Duluth pediatricians Ray and Maria Kundel retireThis is what Drs. Ray and Maria Kundel have come to like about Duluth: “Duluth is a nice place to go and have your kids,” Maria Kundel said. “It’s a nice community. It’s small.”
By: John Lundy, Duluth News Tribune
This is what Drs. Ray and Maria Kundel have come to like about Duluth:
“Duluth is a nice place to go and have your kids,” Maria Kundel said. “It’s a nice community. It’s small.”
Here’s what they don’t like:
“The disadvantage is the grapevine,” she said.
Agreed Ray Kundel, 67: “People asked, ‘Are you going to quit?’ even before we decided. We had to struggle with our office personnel because they were hearing it from the grapevine before they heard it from us. We didn’t even know.”
The grapevine was right: After 36 years as Kundel Pediatric Associates, the Kundels retired on Monday. Their last day in the office was Wednesday.
It’s a decision Stacey Schemmer understands but regrets.
“I’m really sad that they’re leaving, because I trust them,” said Schemmer, who with her husband, Andrew, has four children, ages 8 months to 8 years. “They know our kids.”
Kim Miner, who lives in Duluth’s Kenwood neighborhood, has been through two sets of kids with the Kundels. Her children are grown, but she has three foster children, ages 12, 8 and 2, who have been the Kundels’ patients.
“I would have nobody else,” Miner said. “We’re going to miss them immensely.”
When Dr. Kevin Treacy and his wife moved to Duluth in 1988, they chose the Kundels as pediatricians for their young children. Maria Kundel, in particular, was a good role model for their older daughter Carolyn, said Treacy, who is an ophthalmologist. Carolyn, now 30, is in her residency for pediatrics and internal medicine.
“I always felt they were well-versed in developments in their field and stayed current with their knowledge,” Kevin Treacy said of the Kundels. “And they were very warm and caring people.”
The Kundels cite increasing regulations as the primary reason for their decision to retire. It’s difficult, Ray Kundel said, for an independent practice such as theirs to keep up with all the paperwork modern medicine requires.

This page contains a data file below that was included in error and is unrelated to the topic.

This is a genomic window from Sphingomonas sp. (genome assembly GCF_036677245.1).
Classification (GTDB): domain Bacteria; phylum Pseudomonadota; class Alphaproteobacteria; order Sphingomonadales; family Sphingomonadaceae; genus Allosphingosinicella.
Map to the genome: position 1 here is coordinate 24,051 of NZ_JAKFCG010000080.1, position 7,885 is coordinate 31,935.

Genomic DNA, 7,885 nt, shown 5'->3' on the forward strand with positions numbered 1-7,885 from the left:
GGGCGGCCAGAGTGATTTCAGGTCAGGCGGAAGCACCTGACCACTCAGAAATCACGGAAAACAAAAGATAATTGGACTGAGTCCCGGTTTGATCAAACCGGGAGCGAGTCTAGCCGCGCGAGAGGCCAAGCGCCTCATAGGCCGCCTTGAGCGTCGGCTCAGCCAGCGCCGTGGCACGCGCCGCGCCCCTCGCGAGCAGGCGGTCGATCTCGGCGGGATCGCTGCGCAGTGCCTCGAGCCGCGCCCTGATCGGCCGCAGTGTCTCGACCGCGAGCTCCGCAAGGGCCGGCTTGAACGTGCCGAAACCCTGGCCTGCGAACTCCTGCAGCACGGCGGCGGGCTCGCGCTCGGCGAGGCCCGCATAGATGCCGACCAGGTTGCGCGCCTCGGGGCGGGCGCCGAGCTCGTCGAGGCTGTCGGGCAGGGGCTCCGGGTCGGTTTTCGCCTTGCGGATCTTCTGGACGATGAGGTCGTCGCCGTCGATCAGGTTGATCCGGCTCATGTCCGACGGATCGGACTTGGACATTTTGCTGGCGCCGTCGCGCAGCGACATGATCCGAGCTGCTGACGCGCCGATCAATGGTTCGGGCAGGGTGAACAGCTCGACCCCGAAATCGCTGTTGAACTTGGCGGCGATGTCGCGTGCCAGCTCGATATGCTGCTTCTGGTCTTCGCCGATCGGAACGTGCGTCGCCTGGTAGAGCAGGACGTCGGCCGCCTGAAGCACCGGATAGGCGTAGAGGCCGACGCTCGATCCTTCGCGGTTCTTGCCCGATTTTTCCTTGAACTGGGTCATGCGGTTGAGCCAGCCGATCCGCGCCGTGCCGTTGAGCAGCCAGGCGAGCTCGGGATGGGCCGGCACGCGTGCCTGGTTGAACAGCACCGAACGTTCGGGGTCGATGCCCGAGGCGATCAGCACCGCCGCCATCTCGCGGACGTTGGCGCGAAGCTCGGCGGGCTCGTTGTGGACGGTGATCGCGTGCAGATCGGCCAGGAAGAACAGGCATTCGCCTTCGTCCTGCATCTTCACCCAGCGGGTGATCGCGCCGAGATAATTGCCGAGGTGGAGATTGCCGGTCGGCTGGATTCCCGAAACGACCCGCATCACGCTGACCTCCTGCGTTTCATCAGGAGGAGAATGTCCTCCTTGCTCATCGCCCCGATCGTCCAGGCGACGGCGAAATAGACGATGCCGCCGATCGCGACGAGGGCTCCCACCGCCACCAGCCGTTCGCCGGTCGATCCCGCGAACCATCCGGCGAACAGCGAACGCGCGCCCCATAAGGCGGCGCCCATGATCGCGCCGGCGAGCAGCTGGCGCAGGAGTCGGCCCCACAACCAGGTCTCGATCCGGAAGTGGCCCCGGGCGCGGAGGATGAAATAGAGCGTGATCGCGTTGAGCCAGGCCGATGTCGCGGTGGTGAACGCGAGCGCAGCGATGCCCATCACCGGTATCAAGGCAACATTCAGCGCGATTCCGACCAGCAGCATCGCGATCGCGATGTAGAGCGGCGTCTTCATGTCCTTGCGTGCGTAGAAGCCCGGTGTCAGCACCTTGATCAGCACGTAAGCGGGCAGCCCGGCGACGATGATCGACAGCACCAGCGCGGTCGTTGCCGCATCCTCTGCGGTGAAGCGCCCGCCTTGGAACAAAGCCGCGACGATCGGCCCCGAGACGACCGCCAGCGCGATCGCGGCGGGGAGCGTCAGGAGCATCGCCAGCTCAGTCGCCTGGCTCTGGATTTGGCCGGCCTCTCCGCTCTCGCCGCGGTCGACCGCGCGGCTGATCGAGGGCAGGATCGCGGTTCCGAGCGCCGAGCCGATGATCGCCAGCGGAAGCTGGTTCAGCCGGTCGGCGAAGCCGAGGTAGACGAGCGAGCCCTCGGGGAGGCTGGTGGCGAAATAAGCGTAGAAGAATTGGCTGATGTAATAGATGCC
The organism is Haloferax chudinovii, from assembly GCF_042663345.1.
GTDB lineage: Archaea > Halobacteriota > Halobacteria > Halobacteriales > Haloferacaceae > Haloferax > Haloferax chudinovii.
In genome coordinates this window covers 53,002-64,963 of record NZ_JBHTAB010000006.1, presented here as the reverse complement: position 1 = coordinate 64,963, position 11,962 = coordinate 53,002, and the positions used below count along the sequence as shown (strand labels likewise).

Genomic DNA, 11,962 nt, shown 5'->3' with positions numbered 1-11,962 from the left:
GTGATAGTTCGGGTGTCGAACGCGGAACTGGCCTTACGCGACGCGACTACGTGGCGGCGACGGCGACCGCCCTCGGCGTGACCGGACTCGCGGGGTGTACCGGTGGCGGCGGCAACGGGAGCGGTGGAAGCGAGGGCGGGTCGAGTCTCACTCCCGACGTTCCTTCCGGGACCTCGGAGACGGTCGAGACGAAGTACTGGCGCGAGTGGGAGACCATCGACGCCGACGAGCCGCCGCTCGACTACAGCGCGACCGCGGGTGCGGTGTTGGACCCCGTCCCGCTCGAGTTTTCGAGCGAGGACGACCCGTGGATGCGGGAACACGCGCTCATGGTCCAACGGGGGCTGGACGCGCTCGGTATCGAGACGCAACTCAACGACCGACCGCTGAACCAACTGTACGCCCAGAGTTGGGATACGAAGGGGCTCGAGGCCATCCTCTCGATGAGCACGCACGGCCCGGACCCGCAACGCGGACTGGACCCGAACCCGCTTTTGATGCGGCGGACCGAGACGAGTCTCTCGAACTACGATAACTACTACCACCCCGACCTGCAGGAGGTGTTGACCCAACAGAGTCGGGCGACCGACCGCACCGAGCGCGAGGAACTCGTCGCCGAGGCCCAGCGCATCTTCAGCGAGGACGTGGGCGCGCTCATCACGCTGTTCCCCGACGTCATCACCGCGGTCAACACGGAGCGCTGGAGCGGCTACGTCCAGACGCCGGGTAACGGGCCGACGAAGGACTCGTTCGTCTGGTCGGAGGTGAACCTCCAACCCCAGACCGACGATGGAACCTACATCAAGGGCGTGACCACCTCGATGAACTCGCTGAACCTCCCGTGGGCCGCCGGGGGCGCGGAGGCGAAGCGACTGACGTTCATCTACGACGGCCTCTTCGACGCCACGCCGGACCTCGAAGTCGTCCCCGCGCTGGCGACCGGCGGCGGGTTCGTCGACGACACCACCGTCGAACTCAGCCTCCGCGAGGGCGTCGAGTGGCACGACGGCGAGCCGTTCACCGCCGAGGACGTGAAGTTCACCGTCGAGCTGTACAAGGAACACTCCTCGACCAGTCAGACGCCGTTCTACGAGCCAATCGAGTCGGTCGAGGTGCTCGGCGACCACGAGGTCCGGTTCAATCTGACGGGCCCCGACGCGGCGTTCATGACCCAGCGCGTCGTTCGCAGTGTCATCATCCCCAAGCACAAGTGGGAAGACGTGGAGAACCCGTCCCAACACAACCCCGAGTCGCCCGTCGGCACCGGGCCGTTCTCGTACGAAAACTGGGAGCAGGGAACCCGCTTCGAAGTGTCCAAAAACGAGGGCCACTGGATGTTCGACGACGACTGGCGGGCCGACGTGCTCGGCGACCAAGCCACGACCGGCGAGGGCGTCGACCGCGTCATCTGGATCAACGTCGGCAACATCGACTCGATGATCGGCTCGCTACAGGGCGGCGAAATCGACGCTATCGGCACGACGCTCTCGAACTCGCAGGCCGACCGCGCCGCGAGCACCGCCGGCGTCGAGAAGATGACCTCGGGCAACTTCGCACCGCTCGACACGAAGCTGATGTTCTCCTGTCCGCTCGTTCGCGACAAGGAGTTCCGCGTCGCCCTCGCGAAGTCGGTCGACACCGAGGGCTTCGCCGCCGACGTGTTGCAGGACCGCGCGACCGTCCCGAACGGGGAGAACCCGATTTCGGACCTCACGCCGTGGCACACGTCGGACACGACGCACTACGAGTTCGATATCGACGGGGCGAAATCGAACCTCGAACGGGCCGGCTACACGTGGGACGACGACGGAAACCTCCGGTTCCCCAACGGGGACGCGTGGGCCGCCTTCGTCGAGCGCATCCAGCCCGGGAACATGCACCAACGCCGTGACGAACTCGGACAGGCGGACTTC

Dr. Amanda Webb Rubin, the Kundels’ associate for the past two years, joined St. Luke’s Pediatric Associates as of today.
The Kundels came to Duluth in 1976, after they finished their residencies and at a time when retirements were creating an opportunity for them. One pediatrician had just retired and another was nearing retirement. Maria, a native of the Philippines, and Ray, who grew up in Minden, Iowa, were attracted to Duluth in part because his brother, Dr. Don Kundel, already was here.
Don Kundel, a pathologist, died Sept. 22 when the airplane he was piloting crashed in Wyoming. His death had nothing to do with their decision to retire, Ray and Maria Kundel said.
The practice of medicine was simpler when they began, the Kundels said. In addition to less paperwork, insurance companies played less of a role. Patients were less likely to be obese. Duluth has more doctors now; there’s less camaraderie among them and more competition.
“Everything is all compartmentalized,” Maria Kundel said. “We still belong to the old school where you go and attend your deliveries, you go and see your babies in the nursery. When they get hospitalized, you go and see them.”
The Kundels were at the hospital when the Schemmers’ first baby was born. “We kind of got grandfathered in,” Stacey Schemmer said. “We always tease them that they’ve got job security with us as parents.”
Each of their four children has had health issues, she said, although none has been life-threatening. In every situation, the Kundels have made themselves available to see the children.
“It’s never an inconvenience to them,” Schemmer said.
The Miners experienced the Kundels’ care particularly with their son Scott, who suffered from focal segmental glomerulosclerosis, a life-threatening kidney disease. Although Scott Miner’s life ended tragically when he froze to death outside the Copasetic Lounge on Jan. 25, 2009, he had survived the disease with the help of the Kundels.
“She was there for us, whether it was night or day,” Miner said of Maria Kundel. “She was there for us whether it was a weekend or a weekday. … If she wasn’t available, then Ray always was. It was wonderful to have a team.”